WABASSO FOOTBALL: A LOOK BACK
On the run to back-to-back state trips
But the Rabbits had one of their more incredible runs from 2016-17, where they went a combine 24-3 under Kemp. They made it to the state championship game in 2017, losing to Minneota 28-13 in the championship game. One year before that, they went 11-2, losing to Minneapolis North in the state semifinals.
The Rabbits have long been a Class A power. The tradition that Kemp and the coaches before him set carries on to this day as the Rabbits are on their way to what appears to be another successful season.
A running attack
Kemp makes it no secret that he plans to run the ball and use a dominant offensive line to do so. The Rabbits have had a history of strong offensive line play, which is one of the things that Kemp is most proud of.
In 2016, the Rabbits had Jared Welch at fullback and Mitchell Fulton at tailback. Fulton ran for 2,254 yards and 31 touchdowns and was up for Mr. Football that year. Welch tallied 10 touchdowns and 677 yards and quarterback Nick Altermatt ran for 15 scores and 611 yards to go along with his 870 yards passing and six touchdowns in the air.
“Our bread and butter is our power game,” Kemp said. “I make no secret about it, I’m going to try and come off tackle against you. Our kids enjoy hitting people and they enjoy the contact of the sport, that makes a difference. If you’re planning on deep runs (in the playoffs), you better be able to run the football. That’s one thing that stays in Minnesota forever, you can watch teams chuck it around, but when it comes down to it, you need to run it.”
The team has a strength program in place that sees them get up and get to the weight room early in the morning. Of course, in order to be successful, all of the players have to be on board with this. And they are.
“Cody Kittelson, he came here four years ago as our defensive co-ordinator, and he put together a fantastic weight program and speed program,” Kemp said. “We have a 100 plus kids sign up for the summer, they come at 5 a.m. and they bought into it. We’ve had these kids that have been in state tournaments and they’ve been in big games. We won’t back away from anybody and they’re not afraid of the moment.”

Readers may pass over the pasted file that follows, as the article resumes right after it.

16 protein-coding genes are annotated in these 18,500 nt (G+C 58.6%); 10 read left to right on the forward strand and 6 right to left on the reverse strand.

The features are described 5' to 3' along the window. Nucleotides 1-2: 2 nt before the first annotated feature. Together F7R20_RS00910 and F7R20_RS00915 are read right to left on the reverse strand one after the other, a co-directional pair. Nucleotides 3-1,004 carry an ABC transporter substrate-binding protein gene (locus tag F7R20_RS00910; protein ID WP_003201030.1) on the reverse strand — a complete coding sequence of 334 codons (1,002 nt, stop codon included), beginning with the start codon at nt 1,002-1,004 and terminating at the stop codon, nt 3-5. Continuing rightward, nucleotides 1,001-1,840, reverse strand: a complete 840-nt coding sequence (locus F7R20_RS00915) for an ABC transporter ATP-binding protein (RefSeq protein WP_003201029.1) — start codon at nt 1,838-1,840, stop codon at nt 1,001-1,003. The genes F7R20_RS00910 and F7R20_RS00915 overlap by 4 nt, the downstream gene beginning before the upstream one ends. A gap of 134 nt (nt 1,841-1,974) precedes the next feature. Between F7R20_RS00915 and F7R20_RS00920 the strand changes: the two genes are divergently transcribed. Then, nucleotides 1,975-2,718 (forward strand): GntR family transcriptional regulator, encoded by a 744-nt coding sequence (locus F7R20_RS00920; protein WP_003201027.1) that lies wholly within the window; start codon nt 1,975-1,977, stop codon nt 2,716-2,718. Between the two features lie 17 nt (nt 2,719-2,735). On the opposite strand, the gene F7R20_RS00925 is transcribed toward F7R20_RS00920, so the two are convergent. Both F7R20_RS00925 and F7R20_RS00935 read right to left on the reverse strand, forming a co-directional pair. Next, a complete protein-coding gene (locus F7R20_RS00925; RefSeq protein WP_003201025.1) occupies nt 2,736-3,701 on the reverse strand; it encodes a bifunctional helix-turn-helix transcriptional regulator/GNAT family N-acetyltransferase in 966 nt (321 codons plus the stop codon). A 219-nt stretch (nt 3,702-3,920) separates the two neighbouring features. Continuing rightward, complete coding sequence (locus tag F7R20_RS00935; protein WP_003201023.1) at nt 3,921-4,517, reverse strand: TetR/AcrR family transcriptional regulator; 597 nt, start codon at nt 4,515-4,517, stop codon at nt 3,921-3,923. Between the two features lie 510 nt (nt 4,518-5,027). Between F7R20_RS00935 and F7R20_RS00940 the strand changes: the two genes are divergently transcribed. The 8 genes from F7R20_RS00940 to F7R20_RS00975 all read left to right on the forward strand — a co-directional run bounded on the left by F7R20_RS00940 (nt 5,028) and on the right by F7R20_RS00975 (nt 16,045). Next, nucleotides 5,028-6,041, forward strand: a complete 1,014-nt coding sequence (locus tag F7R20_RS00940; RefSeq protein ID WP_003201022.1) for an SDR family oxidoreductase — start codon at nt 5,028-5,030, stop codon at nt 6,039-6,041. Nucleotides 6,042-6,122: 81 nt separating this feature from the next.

With Altermatt at quarterback, the Rabbits had their leader and top athlete that they could depend on.
“He made me look really smart,” Kemp joked. “When you have a kid like that, he started four years for us, he was one of those kids that was physically big enough (as a freshman). He’s just one of those kids that can pick something up and always do it well. He had a big enough arm that he could reach the receivers on the deep balls and he could get the hard yards. He was a tremendous leader and he comes from a tremendous family that instilled that toughness. He’s probably one of the better athletes that we’ve ever had in Wabasso.”
The taste of winning
“We lost the opening game to Minneota, but I think what made that year special was we brought back a ton of kids from the year before,” Kemp said. “The year before, I think we kind of peaked a little early, finished the year 7-3, got to the section semifinals and we just got pounded by BOLD. But we had a small senior class, maybe three or four seniors, and they kind of got that taste of winning.”
The Rabbits did get that taste of winning in their mouths in 2015 and that salivated in their mouths the entire offseason. They gained a year of experience, got bigger and faster. And in 2016, it was a more confident group.
However, they met Minneota in Week 1, a program that has set the standard for success in Class A. The Rabbits lost Altermatt in that game and they lost the opening game of the season to arguably their biggest rivals in the section that year.